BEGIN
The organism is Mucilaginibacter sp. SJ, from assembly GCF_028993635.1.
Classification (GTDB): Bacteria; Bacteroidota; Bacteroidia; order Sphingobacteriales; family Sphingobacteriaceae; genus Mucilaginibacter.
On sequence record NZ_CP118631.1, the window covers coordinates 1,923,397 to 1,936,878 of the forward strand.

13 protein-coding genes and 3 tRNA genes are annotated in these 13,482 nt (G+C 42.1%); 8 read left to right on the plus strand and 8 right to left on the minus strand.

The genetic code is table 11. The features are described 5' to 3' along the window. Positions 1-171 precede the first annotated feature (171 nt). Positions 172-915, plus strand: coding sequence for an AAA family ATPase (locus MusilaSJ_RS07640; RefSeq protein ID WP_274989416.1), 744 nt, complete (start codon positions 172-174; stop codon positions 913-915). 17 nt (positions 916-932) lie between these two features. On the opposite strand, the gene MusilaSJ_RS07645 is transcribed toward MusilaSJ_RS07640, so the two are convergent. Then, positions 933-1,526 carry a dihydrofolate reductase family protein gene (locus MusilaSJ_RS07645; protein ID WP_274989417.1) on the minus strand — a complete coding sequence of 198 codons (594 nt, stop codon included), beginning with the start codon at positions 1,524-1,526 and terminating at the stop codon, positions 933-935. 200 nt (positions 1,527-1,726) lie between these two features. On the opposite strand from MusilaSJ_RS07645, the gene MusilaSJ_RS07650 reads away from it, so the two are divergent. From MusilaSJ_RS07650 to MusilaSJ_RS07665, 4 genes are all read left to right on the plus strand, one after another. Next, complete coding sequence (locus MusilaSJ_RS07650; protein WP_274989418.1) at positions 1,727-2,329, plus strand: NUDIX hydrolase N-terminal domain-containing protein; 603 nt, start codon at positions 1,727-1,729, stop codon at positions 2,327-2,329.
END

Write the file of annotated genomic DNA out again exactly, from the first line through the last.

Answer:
The organism is Mucilaginibacter sp. SJ, from assembly GCF_028993635.1.
Classification (GTDB): Bacteria; Bacteroidota; Bacteroidia; order Sphingobacteriales; family Sphingobacteriaceae; genus Mucilaginibacter.
On sequence record NZ_CP118631.1, the window covers coordinates 1,923,397 to 1,936,878 of the forward strand.

13 protein-coding genes and 3 tRNA genes are annotated in these 13,482 nt (G+C 42.1%); 8 read left to right on the plus strand and 8 right to left on the minus strand.

The genetic code is table 11. The features are described 5' to 3' along the window. Positions 1-171 precede the first annotated feature (171 nt). Positions 172-915, plus strand: coding sequence for an AAA family ATPase (locus MusilaSJ_RS07640; RefSeq protein ID WP_274989416.1), 744 nt, complete (start codon positions 172-174; stop codon positions 913-915). 17 nt (positions 916-932) lie between these two features. On the opposite strand, the gene MusilaSJ_RS07645 is transcribed toward MusilaSJ_RS07640, so the two are convergent. Then, positions 933-1,526 carry a dihydrofolate reductase family protein gene (locus MusilaSJ_RS07645; protein ID WP_274989417.1) on the minus strand — a complete coding sequence of 198 codons (594 nt, stop codon included), beginning with the start codon at positions 1,524-1,526 and terminating at the stop codon, positions 933-935. 200 nt (positions 1,527-1,726) lie between these two features. On the opposite strand from MusilaSJ_RS07645, the gene MusilaSJ_RS07650 reads away from it, so the two are divergent. From MusilaSJ_RS07650 to MusilaSJ_RS07665, 4 genes are all read left to right on the plus strand, one after another. Next, complete coding sequence (locus MusilaSJ_RS07650; protein WP_274989418.1) at positions 1,727-2,329, plus strand: NUDIX hydrolase N-terminal domain-containing protein; 603 nt, start codon at positions 1,727-1,729, stop codon at positions 2,327-2,329.